What The Hell Am I Going To Do With My Life? [Confessions of a Twenty-Something]

I think I can honestly say that for years I never thought I was particularly good at anything. I mean, I can rap every lyric to “99 Problems” perfectly. I can curl my hair in under 10 minutes. I can make a mean grilled cheese. But all these things won’t help me get a job (and oh man, do I wish they did!). I’m not sure if I always felt unworthy because I really wasn’t good at anything in particular or because I just never found my passion or my niche. Throughout high school and most of college, I kind of just drifted along, wondering when I would come into my own. The thing is I never did anything proactive to try and figure out exactly what I wanted to do with my life. I never got my ass in gear.

I sat back and watched as my friends pursued their dreams of being teachers and singers and big-time movie directors. I was so jealous of these young people who knew exactly what they wanted to do and were on the right track to getting there and doing it. I wasn’t jealous because they were on the road to success, but more so because they had a passion. They had a purpose.

I wanted my passion. I wanted my purpose. I just was too lazy to actually go out and find it. I didn’t stop to think about what I wanted or what skill I possessed that I could actually use later in life to make a living off of. What did I really love to do? I had no idea. I was majoring in English. I should clarify that I initially majored in English because I had no idea what else to major in. I didn’t want to be a teacher or a social worker or a businesswoman on Wall Street. So I majored in something that I thought I could get good grades in. I enjoyed reading in my spare time, and I thought that reading for homework would be somewhat enjoyable. When people asked me what I wanted to do with my English degree, and I responded with a mumbled, “I’m not sure yet.” I was usually met with blank stares and responses of confusion. “Well, if you’re not going to teach, what are you going to do?”

What the hell was I going to do? What do you do with a Bachelor’s degree in English? Did I major in something that is so completely useless I might as well just drop out now and file for unemployment? I spent a good amount of college pondering this. What was the right track for me? What did I want to do? Who did I want to be?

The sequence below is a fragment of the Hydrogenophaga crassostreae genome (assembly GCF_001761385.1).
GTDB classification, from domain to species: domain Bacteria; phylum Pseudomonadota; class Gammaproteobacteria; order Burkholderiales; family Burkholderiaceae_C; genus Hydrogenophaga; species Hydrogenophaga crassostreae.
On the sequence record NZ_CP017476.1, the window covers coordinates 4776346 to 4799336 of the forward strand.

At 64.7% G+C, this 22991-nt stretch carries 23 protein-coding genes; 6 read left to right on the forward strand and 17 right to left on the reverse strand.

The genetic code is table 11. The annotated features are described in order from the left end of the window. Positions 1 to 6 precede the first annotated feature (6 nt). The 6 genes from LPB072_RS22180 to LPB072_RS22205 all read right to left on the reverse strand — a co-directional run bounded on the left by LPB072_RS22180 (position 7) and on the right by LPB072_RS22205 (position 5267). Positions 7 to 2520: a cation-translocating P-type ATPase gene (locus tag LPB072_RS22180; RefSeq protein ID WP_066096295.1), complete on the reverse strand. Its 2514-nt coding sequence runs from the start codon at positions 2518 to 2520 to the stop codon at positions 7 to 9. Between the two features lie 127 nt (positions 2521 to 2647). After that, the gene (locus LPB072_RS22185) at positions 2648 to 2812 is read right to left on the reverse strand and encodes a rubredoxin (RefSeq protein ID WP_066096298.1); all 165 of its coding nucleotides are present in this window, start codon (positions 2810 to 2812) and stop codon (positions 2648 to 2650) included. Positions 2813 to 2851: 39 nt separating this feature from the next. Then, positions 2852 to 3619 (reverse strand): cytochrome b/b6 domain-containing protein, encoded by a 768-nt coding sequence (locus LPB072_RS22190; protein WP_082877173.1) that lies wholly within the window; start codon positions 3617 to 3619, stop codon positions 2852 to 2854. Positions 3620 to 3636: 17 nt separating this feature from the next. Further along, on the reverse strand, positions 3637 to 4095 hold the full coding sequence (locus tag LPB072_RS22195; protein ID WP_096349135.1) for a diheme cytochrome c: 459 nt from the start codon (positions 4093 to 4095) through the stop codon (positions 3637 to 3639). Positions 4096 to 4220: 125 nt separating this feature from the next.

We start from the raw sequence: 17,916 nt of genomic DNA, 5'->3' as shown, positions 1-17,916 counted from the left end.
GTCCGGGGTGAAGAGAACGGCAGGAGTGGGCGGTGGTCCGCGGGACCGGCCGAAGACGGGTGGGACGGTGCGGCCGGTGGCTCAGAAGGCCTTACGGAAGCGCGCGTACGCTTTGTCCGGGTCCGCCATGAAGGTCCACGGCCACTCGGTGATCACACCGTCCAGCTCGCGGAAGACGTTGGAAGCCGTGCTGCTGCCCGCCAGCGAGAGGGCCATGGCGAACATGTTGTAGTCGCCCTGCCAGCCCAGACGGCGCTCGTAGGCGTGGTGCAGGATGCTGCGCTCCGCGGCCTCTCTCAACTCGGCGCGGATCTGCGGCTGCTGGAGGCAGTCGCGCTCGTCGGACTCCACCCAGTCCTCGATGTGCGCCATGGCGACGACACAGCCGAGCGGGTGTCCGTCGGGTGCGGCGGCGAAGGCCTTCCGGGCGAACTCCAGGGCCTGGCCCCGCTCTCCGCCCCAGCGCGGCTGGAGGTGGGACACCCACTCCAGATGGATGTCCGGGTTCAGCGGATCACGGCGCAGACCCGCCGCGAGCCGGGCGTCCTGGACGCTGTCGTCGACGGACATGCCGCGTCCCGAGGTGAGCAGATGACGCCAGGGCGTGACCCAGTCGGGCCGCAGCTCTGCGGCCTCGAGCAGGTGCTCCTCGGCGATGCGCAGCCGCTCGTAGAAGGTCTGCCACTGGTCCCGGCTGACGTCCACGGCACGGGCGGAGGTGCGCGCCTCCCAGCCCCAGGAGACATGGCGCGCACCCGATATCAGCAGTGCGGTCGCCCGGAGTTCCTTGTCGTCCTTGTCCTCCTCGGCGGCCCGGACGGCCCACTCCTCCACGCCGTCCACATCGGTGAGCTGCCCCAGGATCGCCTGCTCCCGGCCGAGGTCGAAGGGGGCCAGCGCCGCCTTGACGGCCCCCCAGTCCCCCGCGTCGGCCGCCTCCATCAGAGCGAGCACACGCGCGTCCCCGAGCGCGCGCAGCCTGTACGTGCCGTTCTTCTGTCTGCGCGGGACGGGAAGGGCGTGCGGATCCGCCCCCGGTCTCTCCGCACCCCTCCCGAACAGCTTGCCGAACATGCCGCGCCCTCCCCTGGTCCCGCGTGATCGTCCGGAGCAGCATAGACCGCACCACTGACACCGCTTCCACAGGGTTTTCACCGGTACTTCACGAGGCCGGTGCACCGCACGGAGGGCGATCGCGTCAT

I knew at the end of the day, I just wanted to be me, but my problem was that I had no idea who “me” was. To be honest with you, part of me still doesn’t know who “me” is, but that doesn’t mean I haven’t progressed from being a floating ball of apathy and cluelessness into something a little more aware and “me-ish.”

About a year ago, I took a creative writing class that changed everything. Not only was my professor an insane ball of energy that made me excited to go to an 8 AM class (I know, right?), but the class made me come into my own in my writing. I had always excelled in English classes. I always assumed that was just because I was absolutely horrible at math, and the Universe owed me a little bit of balance. But as the semester went on, I noticed something—I loved to write. My professor pushed me to go outside my comfort zone and be honest with myself in my writing. I found myself scribbling outside of class—poetry, non-fiction, fiction, random thoughts—anything that kept my pencil moving and my creativity flowing. I couldn’t believe how much I loved to write. The power of writing helped me mend my often broken heart and ease my constant anxiety. I was so overwhelmed that I had found something so fun and enjoyable that I could also pursue as a career in the future. The thought thrilled me. I wasn’t clueless anymore. Slowly, I’m beginning to put the pieces of my life together. Sometimes, I lose some momentum or doubt myself, but at the end of the day, I still come back to writing as my one true love.

In our twenties, adults constantly ask us what we plan to do with our lives or what we’re studying and why we’re studying it. It’s not easy to look them in the eye and say, “Ya know, sir/mam, I have absolutely no clue.” The pressures we feel from our parents, peers, and society bear down and hold us hostage, forcing us to “find” something to do with ourselves. We’ve been told that we need to be productive members of society, or else we’re just part of the lazy youth living in Mom and Dad’s basement. It’s stressful to try and figure out what your passion is at such a young age because we are still young! It’s okay if you don’t know exactly what you want to do or where you want to do it.  Just because I love to write doesn’t mean I’m determined to write the next Great American Novel. It’s just nice to know that there was a point to my choice of major.